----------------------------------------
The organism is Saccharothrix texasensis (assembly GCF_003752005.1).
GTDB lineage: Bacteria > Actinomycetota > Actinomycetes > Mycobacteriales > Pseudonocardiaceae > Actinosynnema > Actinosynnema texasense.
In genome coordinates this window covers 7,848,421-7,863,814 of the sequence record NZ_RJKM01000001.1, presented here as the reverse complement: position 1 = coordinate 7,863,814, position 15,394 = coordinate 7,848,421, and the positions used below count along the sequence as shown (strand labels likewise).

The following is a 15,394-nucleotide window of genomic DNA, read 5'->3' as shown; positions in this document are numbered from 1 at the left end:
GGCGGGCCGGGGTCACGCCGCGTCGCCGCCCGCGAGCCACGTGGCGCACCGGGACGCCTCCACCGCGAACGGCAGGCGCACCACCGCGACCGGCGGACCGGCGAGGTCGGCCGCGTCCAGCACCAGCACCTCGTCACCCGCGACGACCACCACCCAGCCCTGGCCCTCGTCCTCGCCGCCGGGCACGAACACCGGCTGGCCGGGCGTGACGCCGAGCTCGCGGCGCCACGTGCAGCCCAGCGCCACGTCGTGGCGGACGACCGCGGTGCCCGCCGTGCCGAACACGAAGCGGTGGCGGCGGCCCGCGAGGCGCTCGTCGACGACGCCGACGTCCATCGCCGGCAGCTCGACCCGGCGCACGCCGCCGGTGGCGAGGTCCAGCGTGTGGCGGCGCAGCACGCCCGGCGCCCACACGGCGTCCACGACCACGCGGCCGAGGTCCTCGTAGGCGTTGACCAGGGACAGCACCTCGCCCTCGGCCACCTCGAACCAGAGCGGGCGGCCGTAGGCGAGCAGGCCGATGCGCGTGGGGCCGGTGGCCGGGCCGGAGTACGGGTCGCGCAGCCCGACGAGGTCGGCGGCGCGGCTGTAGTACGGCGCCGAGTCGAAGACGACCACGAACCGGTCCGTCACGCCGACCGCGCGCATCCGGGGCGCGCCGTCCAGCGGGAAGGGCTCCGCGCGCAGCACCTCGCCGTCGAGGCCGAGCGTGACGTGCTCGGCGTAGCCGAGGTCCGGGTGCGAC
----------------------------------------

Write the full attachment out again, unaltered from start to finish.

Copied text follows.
The organism is Saccharothrix texasensis (assembly GCF_003752005.1).
GTDB lineage: Bacteria > Actinomycetota > Actinomycetes > Mycobacteriales > Pseudonocardiaceae > Actinosynnema > Actinosynnema texasense.
In genome coordinates this window covers 7,848,421-7,863,814 of the sequence record NZ_RJKM01000001.1, presented here as the reverse complement: position 1 = coordinate 7,863,814, position 15,394 = coordinate 7,848,421, and the positions used below count along the sequence as shown (strand labels likewise).

The following is a 15,394-nucleotide window of genomic DNA, read 5'->3' as shown; positions in this document are numbered from 1 at the left end:
GGCGGGCCGGGGTCACGCCGCGTCGCCGCCCGCGAGCCACGTGGCGCACCGGGACGCCTCCACCGCGAACGGCAGGCGCACCACCGCGACCGGCGGACCGGCGAGGTCGGCCGCGTCCAGCACCAGCACCTCGTCACCCGCGACGACCACCACCCAGCCCTGGCCCTCGTCCTCGCCGCCGGGCACGAACACCGGCTGGCCGGGCGTGACGCCGAGCTCGCGGCGCCACGTGCAGCCCAGCGCCACGTCGTGGCGGACGACCGCGGTGCCCGCCGTGCCGAACACGAAGCGGTGGCGGCGGCCCGCGAGGCGCTCGTCGACGACGCCGACGTCCATCGCCGGCAGCTCGACCCGGCGCACGCCGCCGGTGGCGAGGTCCAGCGTGTGGCGGCGCAGCACGCCCGGCGCCCACACGGCGTCCACGACCACGCGGCCGAGGTCCTCGTAGGCGTTGACCAGGGACAGCACCTCGCCCTCGGCCACCTCGAACCAGAGCGGGCGGCCGTAGGCGAGCAGGCCGATGCGCGTGGGGCCGGTGGCCGGGCCGGAGTACGGGTCGCGCAGCCCGACGAGGTCGGCGGCGCGGCTGTAGTACGGCGCCGAGTCGAAGACGACCACGAACCGGTCCGTCACGCCGACCGCGCGCATCCGGGGCGCGCCGTCCAGCGGGAAGGGCTCCGCGCGCAGCACCTCGCCGTCGAGGCCGAGCGTGACGTGCTCGGCGTAGCCGAGGTCCGGGTGCGAC